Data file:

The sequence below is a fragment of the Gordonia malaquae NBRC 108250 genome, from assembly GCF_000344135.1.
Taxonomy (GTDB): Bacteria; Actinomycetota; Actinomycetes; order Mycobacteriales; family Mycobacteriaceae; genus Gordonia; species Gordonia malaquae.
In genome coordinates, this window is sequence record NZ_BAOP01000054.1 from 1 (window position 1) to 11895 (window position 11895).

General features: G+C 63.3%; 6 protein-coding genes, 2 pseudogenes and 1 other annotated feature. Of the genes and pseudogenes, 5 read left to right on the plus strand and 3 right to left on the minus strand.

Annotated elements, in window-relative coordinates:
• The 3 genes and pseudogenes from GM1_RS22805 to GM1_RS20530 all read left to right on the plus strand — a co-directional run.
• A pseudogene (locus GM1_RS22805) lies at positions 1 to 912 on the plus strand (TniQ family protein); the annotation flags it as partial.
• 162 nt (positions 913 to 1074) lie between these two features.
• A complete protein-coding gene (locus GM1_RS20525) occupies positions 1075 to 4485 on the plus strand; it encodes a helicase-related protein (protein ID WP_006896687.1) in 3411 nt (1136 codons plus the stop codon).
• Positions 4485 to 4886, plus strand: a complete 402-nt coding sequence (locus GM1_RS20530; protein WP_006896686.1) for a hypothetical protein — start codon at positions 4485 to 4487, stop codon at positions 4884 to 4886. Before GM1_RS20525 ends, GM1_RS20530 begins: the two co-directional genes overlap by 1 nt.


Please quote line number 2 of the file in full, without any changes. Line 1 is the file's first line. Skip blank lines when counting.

Taxonomy (GTDB): Bacteria; Actinomycetota; Actinomycetes; order Mycobacteriales; family Mycobacteriaceae; genus Gordonia; species Gordonia malaquae.